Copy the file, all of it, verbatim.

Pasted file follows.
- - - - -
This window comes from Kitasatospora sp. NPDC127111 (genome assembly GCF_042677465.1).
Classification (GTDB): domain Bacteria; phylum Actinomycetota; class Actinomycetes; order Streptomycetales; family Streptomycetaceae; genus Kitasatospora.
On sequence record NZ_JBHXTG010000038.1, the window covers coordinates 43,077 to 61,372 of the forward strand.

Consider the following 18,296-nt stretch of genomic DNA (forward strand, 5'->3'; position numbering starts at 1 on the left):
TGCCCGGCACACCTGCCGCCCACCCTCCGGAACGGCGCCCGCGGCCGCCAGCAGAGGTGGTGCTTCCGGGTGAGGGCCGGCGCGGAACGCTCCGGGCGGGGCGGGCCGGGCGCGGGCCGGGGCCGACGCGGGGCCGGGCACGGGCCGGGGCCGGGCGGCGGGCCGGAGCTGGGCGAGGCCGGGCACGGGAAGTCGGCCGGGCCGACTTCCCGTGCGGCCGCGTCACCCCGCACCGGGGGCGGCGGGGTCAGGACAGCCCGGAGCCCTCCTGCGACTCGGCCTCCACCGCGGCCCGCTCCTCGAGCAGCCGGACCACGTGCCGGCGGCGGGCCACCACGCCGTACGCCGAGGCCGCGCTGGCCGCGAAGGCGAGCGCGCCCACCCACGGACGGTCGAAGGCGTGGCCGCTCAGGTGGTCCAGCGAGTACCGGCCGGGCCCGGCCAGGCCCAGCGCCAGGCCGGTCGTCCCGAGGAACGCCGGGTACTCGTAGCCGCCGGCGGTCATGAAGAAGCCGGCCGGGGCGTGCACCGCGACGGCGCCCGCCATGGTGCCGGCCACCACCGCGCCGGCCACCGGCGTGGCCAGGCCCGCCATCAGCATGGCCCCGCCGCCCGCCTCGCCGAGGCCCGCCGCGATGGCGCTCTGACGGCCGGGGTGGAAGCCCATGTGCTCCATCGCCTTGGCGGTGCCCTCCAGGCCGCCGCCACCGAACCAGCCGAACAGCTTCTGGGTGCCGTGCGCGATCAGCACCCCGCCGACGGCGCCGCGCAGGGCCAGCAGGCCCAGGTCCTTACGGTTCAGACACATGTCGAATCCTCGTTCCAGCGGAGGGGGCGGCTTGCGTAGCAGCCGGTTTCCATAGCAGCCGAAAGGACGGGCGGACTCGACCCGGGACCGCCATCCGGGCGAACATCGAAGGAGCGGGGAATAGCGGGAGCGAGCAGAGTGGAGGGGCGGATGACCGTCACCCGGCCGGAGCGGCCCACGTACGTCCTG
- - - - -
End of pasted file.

This window comes from Kitasatospora sp. NPDC127111 (genome assembly GCF_042677465.1).
Classification (GTDB): domain Bacteria; phylum Actinomycetota; class Actinomycetes; order Streptomycetales; family Streptomycetaceae; genus Kitasatospora.
On sequence record NZ_JBHXTG010000038.1, the window covers coordinates 43,077 to 61,372 of the forward strand.

Consider the following 18,296-nt stretch of genomic DNA (forward strand, 5'->3'; position numbering starts at 1 on the left):
TGCCCGGCACACCTGCCGCCCACCCTCCGGAACGGCGCCCGCGGCCGCCAGCAGAGGTGGTGCTTCCGGGTGAGGGCCGGCGCGGAACGCTCCGGGCGGGGCGGGCCGGGCGCGGGCCGGGGCCGACGCGGGGCCGGGCACGGGCCGGGGCCGGGCGGCGGGCCGGAGCTGGGCGAGGCCGGGCACGGGAAGTCGGCCGGGCCGACTTCCCGTGCGGCCGCGTCACCCCGCACCGGGGGCGGCGGGGTCAGGACAGCCCGGAGCCCTCCTGCGACTCGGCCTCCACCGCGGCCCGCTCCTCGAGCAGCCGGACCACGTGCCGGCGGCGGGCCACCACGCCGTACGCCGAGGCCGCGCTGGCCGCGAAGGCGAGCGCGCCCACCCACGGACGGTCGAAGGCGTGGCCGCTCAGGTGGTCCAGCGAGTACCGGCCGGGCCCGGCCAGGCCCAGCGCCAGGCCGGTCGTCCCGAGGAACGCCGGGTACTCGTAGCCGCCGGCGGTCATGAAGAAGCCGGCCGGGGCGTGCACCGCGACGGCGCCCGCCATGGTGCCGGCCACCACCGCGCCGGCCACCGGCGTGGCCAGGCCCGCCATCAGCATGGCCCCGCCGCCCGCCTCGCCGAGGCCCGCCGCGATGGCGCTCTGACGGCCGGGGTGGAAGCCCATGTGCTCCATCGCCTTGGCGGTGCCCTCCAGGCCGCCGCCACCGAACCAGCCGAACAGCTTCTGGGTGCCGTGCGCGATCAGCACCCCGCCGACGGCGCCGCGCAGGGCCAGCAGGCCCAGGTCCTTACGGTTCAGACACATGTCGAATCCTCGTTCCAGCGGAGGGGGCGGCTTGCGTAGCAGCCGGTTTCCATAGCAGCCGAAAGGACGGGCGGACTCGACCCGGGACCGCCATCCGGGCGAACATCGAAGGAGCGGGGAATAGCGGGAGCGAGCAGAGTGGAGGGGCGGATGACCGTCACCCGGCCGGAGCGGCCCACGTACGTCCTG